Assigning a chief diversity officer doesn’t fix an inclusion issue

Gurinder S. Ahluwalia

We hear a lot about diversity, equality and inclusion, and with good reason. Our society has come a long way, but more needs to be done for the American workforce to truly reflect the multicultural makeup of America.

Despite the nationwide push for enhancing diversity and inclusion in the workplace, the financial advice industry is one of the least diverse fields. The U.S. Bureau of Labor Statistics reports that only 5% of the 537,000 Americans employed as personal financial advisers last year were African-American, with Asians and Latinos accounting for 6.9% and 6.6% of our country’s advisers, respectively.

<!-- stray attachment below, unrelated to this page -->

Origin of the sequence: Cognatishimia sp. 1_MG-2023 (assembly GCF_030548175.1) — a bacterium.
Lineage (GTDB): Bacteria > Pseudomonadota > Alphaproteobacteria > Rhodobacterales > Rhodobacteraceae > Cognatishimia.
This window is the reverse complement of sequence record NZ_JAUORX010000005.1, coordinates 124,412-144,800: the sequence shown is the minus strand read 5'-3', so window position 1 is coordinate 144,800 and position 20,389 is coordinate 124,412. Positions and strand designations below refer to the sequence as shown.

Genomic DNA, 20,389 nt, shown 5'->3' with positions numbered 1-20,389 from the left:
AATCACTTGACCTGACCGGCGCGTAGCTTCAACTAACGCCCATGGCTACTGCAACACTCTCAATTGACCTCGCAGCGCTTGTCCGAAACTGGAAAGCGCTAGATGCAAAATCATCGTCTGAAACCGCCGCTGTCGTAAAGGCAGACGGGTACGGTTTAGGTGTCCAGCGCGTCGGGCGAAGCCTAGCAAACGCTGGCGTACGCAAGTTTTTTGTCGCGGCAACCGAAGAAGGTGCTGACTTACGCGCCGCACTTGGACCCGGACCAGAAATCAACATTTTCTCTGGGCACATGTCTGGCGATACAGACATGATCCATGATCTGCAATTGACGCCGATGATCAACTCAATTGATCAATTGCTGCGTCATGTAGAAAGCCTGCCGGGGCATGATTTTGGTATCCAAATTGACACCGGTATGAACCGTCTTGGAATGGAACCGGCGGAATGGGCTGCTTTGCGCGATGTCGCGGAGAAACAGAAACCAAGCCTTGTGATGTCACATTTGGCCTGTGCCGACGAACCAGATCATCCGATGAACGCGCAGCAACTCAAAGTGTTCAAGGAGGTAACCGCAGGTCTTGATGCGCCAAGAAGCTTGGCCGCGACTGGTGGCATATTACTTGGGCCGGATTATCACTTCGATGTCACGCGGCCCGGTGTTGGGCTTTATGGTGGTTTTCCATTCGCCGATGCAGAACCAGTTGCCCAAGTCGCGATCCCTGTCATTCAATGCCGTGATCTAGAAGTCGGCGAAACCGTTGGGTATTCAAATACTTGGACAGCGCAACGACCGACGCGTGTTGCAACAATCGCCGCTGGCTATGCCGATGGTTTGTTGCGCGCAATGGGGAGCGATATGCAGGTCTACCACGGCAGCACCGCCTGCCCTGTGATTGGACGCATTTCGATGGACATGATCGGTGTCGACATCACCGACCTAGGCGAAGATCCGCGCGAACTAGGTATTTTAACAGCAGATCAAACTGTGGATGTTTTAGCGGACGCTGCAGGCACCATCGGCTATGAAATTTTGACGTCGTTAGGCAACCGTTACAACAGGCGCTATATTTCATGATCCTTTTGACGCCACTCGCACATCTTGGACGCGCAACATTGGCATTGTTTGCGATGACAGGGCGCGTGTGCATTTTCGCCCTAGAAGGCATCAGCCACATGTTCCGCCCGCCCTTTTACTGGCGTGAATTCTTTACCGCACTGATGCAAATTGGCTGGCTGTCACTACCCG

At first thought, an obvious solution to the lack of diversity in a financial advisory practice might appear to be to hire a chief diversity officer (CDO). Many companies in different industries brought CDOs into their businesses after the creation of the Office of Minority and Women Inclusion (OMWI) in the Dodd-Frank Act. The OMWI was established to monitor and assess the diversity practices and policies at entities regulated by eight federal agencies, including the Securities and Exchange Commission. (read more)

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